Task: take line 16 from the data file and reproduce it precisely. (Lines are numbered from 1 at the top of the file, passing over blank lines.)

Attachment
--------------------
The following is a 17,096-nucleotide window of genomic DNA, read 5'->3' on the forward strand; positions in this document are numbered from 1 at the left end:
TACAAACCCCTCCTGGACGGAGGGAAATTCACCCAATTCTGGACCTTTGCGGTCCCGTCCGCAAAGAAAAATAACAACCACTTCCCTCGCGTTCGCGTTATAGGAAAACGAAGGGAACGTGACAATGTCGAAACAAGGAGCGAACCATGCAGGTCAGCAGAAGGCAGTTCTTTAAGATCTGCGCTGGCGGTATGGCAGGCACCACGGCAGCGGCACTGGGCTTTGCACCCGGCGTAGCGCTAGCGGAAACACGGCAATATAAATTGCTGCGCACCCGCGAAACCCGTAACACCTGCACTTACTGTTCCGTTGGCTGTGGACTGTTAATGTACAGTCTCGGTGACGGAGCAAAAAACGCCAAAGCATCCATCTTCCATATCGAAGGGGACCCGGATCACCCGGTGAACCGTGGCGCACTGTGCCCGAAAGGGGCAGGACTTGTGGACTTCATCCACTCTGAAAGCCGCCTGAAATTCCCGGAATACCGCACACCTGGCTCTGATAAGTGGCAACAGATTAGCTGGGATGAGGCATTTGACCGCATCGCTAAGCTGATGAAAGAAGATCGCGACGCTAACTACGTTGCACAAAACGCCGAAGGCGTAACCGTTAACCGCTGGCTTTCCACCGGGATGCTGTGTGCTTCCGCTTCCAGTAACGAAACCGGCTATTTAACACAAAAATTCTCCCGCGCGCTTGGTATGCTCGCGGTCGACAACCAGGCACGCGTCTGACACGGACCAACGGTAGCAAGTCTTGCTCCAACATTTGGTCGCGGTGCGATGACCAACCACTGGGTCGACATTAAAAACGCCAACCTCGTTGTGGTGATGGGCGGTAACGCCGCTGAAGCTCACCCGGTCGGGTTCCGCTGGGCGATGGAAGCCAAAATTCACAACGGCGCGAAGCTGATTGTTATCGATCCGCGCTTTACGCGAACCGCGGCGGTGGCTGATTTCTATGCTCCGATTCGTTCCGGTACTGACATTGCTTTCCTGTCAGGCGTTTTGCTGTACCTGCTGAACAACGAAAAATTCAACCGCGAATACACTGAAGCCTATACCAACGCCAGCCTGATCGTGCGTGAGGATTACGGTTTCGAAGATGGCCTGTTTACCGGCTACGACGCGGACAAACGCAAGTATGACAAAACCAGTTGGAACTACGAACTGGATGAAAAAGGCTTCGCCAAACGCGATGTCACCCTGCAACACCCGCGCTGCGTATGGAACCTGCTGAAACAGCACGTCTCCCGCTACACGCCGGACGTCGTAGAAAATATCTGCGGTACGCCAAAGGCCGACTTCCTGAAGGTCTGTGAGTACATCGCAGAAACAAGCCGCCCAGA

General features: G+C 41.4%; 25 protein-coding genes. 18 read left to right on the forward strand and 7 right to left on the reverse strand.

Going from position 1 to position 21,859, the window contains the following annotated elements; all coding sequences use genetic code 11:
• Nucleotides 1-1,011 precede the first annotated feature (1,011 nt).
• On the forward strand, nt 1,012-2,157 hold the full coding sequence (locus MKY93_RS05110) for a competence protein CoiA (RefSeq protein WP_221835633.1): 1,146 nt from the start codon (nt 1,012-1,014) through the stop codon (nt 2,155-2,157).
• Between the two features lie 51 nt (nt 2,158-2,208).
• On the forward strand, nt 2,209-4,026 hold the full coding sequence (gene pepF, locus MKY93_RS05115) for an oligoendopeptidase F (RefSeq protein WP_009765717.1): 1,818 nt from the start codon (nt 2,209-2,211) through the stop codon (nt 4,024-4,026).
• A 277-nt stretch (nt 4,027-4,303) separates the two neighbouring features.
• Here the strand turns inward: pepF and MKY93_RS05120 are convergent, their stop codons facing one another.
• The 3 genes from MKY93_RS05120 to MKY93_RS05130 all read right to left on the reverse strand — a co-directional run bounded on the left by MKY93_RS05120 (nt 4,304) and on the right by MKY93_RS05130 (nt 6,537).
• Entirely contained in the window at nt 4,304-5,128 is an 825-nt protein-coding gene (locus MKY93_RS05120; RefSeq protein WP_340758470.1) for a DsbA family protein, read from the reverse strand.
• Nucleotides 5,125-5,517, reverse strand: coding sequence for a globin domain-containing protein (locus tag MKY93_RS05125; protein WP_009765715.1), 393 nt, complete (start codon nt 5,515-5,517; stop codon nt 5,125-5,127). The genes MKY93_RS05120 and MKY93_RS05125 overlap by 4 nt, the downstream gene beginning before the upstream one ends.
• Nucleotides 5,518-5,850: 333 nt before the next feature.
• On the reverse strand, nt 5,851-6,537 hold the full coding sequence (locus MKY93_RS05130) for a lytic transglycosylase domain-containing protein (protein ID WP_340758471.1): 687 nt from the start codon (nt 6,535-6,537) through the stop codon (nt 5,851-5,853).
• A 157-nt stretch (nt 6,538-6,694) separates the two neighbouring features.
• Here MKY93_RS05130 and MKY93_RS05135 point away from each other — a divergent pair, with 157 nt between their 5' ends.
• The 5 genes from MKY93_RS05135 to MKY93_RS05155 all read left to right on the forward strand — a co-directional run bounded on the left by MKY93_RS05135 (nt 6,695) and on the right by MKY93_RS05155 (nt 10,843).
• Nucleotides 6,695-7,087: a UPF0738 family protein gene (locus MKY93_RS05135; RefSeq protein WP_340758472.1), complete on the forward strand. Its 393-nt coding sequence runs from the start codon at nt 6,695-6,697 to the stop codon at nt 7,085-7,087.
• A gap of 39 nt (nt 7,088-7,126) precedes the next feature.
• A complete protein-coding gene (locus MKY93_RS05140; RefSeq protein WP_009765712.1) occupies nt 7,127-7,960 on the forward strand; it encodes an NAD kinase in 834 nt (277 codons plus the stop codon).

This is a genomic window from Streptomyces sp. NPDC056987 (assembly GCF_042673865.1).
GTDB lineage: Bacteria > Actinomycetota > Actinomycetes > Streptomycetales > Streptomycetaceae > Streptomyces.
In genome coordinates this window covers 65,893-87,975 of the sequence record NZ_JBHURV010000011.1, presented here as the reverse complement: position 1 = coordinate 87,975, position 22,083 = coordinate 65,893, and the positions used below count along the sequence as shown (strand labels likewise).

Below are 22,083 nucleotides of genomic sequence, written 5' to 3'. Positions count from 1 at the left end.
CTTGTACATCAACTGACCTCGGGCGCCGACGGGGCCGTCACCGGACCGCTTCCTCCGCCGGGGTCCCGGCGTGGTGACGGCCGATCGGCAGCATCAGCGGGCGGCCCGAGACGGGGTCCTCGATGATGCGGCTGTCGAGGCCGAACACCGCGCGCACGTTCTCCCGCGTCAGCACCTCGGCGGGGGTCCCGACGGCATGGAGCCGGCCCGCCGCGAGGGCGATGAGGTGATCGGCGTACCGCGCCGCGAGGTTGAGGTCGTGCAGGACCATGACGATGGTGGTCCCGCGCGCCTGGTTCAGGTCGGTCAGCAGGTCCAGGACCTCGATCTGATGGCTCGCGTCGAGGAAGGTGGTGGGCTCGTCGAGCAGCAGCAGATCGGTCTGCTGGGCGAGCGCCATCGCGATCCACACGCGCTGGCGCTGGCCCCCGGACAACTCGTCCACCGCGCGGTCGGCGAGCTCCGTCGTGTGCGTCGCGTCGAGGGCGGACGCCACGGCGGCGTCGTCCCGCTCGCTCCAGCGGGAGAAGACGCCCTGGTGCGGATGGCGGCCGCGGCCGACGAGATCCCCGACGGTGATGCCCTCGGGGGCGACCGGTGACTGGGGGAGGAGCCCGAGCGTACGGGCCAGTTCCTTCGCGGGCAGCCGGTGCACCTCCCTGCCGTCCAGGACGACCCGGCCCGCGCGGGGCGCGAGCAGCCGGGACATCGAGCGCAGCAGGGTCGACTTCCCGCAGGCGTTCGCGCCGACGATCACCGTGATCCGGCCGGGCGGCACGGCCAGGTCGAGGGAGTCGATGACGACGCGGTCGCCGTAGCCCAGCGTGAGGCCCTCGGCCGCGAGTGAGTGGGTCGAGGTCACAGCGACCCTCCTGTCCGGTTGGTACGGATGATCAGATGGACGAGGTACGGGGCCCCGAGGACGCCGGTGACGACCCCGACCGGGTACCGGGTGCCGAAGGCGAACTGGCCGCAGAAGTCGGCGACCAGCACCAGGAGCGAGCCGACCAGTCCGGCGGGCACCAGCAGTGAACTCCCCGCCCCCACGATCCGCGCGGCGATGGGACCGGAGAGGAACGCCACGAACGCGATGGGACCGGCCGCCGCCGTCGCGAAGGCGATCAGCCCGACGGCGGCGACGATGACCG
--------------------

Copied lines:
• A 157-nt stretch (nt 6,538-6,694) separates the two neighbouring features.